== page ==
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Today we will go over getting a table in a restaurant. In Japan, smoking in restaurants is still accepted but there are places that will ask you if you want smoking or nonsmoking. Now remember, when you enter a restaurant, you will first hear Irasshaimase which in Japanese is the polite greeting when entering the place of business. Then they will ask you for how many people are in your party and then they will ask whether you want smoking or nonsmoking. So let’s go over that.
Nonsmoking in Japanese is Kin’en. Ki-n-e-n. Kin’en. Let’s break that down by syllable. Ki-n-e-n. Kin’en. The first letter Kin stands for prohibited Ki-n. Kin. This is followed by en which is the Japanese character for smoking. So literally it’s prohibited smoking Kin’en. Ki-n-e-n. Kin’en. On the flip side, smoking is Kitsuen. Ki-tsu-e-n. Let’s break it down by syllable. Ki-tsu-e-n. Together it’s Kitsuen. This one word together means smoking. Now when somebody asks you if you want smoking or nonsmoking seats, they will just say Kin’en, kitsuen, dochira ni shimasu ka? dochira ni shimasu ka? broken down by syllable that would be do-chi-ra-ni-shi-ma-su-ka? which means which would you choose. Dochira means which do-chi-ra, dochira. The latter half of the question ni shimasu ka means will you do. Shimasu is a polite form of to do and ka at the end of the sentence is the particle that turns the sentence into an interrogative.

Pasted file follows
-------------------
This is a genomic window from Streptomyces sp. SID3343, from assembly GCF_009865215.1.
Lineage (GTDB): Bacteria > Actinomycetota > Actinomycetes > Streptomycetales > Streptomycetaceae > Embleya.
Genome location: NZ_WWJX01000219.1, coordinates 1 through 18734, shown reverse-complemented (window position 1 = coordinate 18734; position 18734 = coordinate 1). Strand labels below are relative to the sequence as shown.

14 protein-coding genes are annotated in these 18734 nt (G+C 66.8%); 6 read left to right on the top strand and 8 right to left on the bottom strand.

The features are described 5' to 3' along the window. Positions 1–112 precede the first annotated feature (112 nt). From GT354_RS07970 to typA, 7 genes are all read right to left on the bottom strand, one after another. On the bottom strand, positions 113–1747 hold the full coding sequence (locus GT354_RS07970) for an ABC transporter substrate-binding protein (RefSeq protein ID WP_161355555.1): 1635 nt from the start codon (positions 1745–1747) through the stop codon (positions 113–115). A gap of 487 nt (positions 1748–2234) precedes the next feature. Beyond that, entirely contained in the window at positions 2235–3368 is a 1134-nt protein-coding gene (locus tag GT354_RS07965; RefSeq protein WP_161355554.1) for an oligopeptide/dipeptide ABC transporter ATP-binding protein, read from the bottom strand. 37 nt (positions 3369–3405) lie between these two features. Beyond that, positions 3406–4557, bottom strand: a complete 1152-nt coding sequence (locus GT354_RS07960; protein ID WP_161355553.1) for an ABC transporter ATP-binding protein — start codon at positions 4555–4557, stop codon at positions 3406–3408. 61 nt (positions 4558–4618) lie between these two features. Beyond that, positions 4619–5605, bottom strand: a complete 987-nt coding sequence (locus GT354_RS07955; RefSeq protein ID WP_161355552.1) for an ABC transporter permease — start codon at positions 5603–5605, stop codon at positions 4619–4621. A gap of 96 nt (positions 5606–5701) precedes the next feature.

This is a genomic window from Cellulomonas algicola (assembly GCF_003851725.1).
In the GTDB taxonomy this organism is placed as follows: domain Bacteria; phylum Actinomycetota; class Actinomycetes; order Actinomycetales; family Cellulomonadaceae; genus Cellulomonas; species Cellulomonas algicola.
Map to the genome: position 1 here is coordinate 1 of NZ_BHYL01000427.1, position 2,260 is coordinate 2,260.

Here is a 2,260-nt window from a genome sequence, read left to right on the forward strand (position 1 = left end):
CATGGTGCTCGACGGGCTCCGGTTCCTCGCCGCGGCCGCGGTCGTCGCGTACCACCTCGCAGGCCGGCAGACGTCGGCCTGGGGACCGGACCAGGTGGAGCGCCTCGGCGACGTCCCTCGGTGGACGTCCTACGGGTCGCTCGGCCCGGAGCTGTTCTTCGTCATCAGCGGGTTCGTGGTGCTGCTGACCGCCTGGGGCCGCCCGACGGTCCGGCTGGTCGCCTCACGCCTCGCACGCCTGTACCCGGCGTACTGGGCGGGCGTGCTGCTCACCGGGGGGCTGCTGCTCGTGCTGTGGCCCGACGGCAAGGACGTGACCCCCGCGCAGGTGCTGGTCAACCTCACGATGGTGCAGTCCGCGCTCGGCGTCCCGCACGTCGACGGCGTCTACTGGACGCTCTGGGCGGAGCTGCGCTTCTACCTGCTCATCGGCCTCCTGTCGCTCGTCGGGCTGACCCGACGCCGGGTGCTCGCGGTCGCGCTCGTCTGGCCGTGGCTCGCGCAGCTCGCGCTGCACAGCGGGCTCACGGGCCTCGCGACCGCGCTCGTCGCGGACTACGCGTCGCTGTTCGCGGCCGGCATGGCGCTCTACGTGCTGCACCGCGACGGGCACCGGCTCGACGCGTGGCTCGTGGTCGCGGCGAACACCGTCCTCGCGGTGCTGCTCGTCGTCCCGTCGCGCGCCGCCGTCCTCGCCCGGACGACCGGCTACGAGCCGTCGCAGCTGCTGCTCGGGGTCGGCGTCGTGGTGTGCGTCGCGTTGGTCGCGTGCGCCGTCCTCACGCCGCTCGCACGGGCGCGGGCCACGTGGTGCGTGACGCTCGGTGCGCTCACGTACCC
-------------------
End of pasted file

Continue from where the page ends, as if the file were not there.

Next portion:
So together, the question would be Kin’en, kitsuen, dochira ni shimasu ka? To answer this, simply say either Kin’en nonsmoking or Kitsuen smoking. Now you can also beat them to the punch by saying how many people are in your party and nonsmoking even before they ask. As we covered in our previous lesson, you can tell them the number of people in your party by saying ichi-mei for one person or ni-mei for two people. Then add kin’en if you want nonsmoking and then you are all set and there you go, ready for an exquisite dining experience in the heart of Tokyo.
Now here is a little Sachiko secret. A lot of restaurants in Japan now have separate seating for smoking and nonsmoking but the two areas are sometimes so close together that the smoke actually filters into the nonsmoking section. So when you enter a restaurant, pay attention to the layout of the place and if the smoke starts to bother you during a meal, insist on moving to a better seat. Simply point to an empty seat further away from the smoking section and say Ii desu ka? which means is it all right or is it okay. If they look confused about why you are asking to be moved, simply do the smoking gesture and frown. That’s what I do. Okay so to close our today’s lesson, let’s practice what you’ve just learned.
I will give you the English equivalent of the phrase and you are responsible for shouting it out loud in Japanese. You got that. I will give you a few seconds before I give you the answer. So good luck Ganbatte kudasai. Nonsmoking Kin’en. Ki-n-e-n. Kin’en. smoking. Kitsuen. Ki-tsu-e-n. Kitsuen. Would you prefer smoking or nonsmoking. Kin’en, kitsuen, dochira ni shimasu ka? Ki-n-e-n, ki-tsu-e-n, do-chi-ra-ni-shi-ma-su-ka? Kin’en, kitsuen, dochira ni shimasu ka? All right. That’s going to do it for today. See you later which in Japanese is Matane.